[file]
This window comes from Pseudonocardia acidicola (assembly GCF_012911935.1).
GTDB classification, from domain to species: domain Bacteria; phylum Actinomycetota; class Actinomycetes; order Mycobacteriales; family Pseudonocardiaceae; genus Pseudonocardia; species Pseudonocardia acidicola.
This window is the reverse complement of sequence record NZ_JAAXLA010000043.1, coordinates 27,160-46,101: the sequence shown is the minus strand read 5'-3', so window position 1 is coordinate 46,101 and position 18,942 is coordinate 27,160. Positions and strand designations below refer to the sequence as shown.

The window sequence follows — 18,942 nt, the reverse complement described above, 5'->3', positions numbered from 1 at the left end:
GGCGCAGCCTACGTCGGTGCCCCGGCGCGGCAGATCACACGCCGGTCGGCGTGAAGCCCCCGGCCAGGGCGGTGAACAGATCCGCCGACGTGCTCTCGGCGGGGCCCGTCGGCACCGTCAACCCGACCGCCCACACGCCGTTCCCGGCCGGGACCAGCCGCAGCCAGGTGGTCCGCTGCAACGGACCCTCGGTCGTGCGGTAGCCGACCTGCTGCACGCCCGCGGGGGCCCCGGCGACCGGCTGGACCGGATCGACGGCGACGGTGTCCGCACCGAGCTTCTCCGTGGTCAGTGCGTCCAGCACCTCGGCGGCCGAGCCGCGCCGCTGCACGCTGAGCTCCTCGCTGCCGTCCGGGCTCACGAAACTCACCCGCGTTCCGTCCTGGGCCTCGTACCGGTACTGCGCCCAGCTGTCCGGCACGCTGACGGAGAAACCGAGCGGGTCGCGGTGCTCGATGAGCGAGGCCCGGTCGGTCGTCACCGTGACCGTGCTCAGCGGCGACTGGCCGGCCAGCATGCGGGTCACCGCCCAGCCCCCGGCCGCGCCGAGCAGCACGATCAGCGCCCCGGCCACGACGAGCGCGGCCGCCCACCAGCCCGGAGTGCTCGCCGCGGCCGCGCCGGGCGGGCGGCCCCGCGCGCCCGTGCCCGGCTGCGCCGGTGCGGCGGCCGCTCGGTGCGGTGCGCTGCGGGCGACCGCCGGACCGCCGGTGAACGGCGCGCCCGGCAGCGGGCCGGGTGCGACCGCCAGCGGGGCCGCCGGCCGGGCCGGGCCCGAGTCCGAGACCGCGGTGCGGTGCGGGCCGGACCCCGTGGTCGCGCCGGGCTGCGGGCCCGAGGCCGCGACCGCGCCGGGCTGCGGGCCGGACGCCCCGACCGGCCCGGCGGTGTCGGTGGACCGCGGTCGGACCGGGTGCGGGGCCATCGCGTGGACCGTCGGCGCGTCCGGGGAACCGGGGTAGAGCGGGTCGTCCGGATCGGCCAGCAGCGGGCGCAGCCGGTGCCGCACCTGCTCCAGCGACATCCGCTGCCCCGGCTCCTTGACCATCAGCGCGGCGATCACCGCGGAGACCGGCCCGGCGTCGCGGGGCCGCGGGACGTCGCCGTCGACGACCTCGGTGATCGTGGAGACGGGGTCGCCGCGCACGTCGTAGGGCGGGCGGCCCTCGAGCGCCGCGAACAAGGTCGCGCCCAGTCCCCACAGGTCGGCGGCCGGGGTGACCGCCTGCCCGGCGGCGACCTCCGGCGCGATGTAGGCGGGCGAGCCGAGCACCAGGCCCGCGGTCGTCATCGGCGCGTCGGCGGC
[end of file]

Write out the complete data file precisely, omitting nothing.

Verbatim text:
This window comes from Pseudonocardia acidicola (assembly GCF_012911935.1).
GTDB classification, from domain to species: domain Bacteria; phylum Actinomycetota; class Actinomycetes; order Mycobacteriales; family Pseudonocardiaceae; genus Pseudonocardia; species Pseudonocardia acidicola.
This window is the reverse complement of sequence record NZ_JAAXLA010000043.1, coordinates 27,160-46,101: the sequence shown is the minus strand read 5'-3', so window position 1 is coordinate 46,101 and position 18,942 is coordinate 27,160. Positions and strand designations below refer to the sequence as shown.

The window sequence follows — 18,942 nt, the reverse complement described above, 5'->3', positions numbered from 1 at the left end:
GGCGCAGCCTACGTCGGTGCCCCGGCGCGGCAGATCACACGCCGGTCGGCGTGAAGCCCCCGGCCAGGGCGGTGAACAGATCCGCCGACGTGCTCTCGGCGGGGCCCGTCGGCACCGTCAACCCGACCGCCCACACGCCGTTCCCGGCCGGGACCAGCCGCAGCCAGGTGGTCCGCTGCAACGGACCCTCGGTCGTGCGGTAGCCGACCTGCTGCACGCCCGCGGGGGCCCCGGCGACCGGCTGGACCGGATCGACGGCGACGGTGTCCGCACCGAGCTTCTCCGTGGTCAGTGCGTCCAGCACCTCGGCGGCCGAGCCGCGCCGCTGCACGCTGAGCTCCTCGCTGCCGTCCGGGCTCACGAAACTCACCCGCGTTCCGTCCTGGGCCTCGTACCGGTACTGCGCCCAGCTGTCCGGCACGCTGACGGAGAAACCGAGCGGGTCGCGGTGCTCGATGAGCGAGGCCCGGTCGGTCGTCACCGTGACCGTGCTCAGCGGCGACTGGCCGGCCAGCATGCGGGTCACCGCCCAGCCCCCGGCCGCGCCGAGCAGCACGATCAGCGCCCCGGCCACGACGAGCGCGGCCGCCCACCAGCCCGGAGTGCTCGCCGCGGCCGCGCCGGGCGGGCGGCCCCGCGCGCCCGTGCCCGGCTGCGCCGGTGCGGCGGCCGCTCGGTGCGGTGCGCTGCGGGCGACCGCCGGACCGCCGGTGAACGGCGCGCCCGGCAGCGGGCCGGGTGCGACCGCCAGCGGGGCCGCCGGCCGGGCCGGGCCCGAGTCCGAGACCGCGGTGCGGTGCGGGCCGGACCCCGTGGTCGCGCCGGGCTGCGGGCCCGAGGCCGCGACCGCGCCGGGCTGCGGGCCGGACGCCCCGACCGGCCCGGCGGTGTCGGTGGACCGCGGTCGGACCGGGTGCGGGGCCATCGCGTGGACCGTCGGCGCGTCCGGGGAACCGGGGTAGAGCGGGTCGTCCGGATCGGCCAGCAGCGGGCGCAGCCGGTGCCGCACCTGCTCCAGCGACATCCGCTGCCCCGGCTCCTTGACCATCAGCGCGGCGATCACCGCGGAGACCGGCCCGGCGTCGCGGGGCCGCGGGACGTCGCCGTCGACGACCTCGGTGATCGTGGAGACGGGGTCGCCGCGCACGTCGTAGGGCGGGCGGCCCTCGAGCGCCGCGAACAAGGTCGCGCCCAGTCCCCACAGGTCGGCGGCCGGGGTGACCGCCTGCCCGGCGGCGACCTCCGGCGCGATGTAGGCGGGCGAGCCGAGCACCAGGCCCGCGGTCGTCATCGGCGCGTCGGCGGC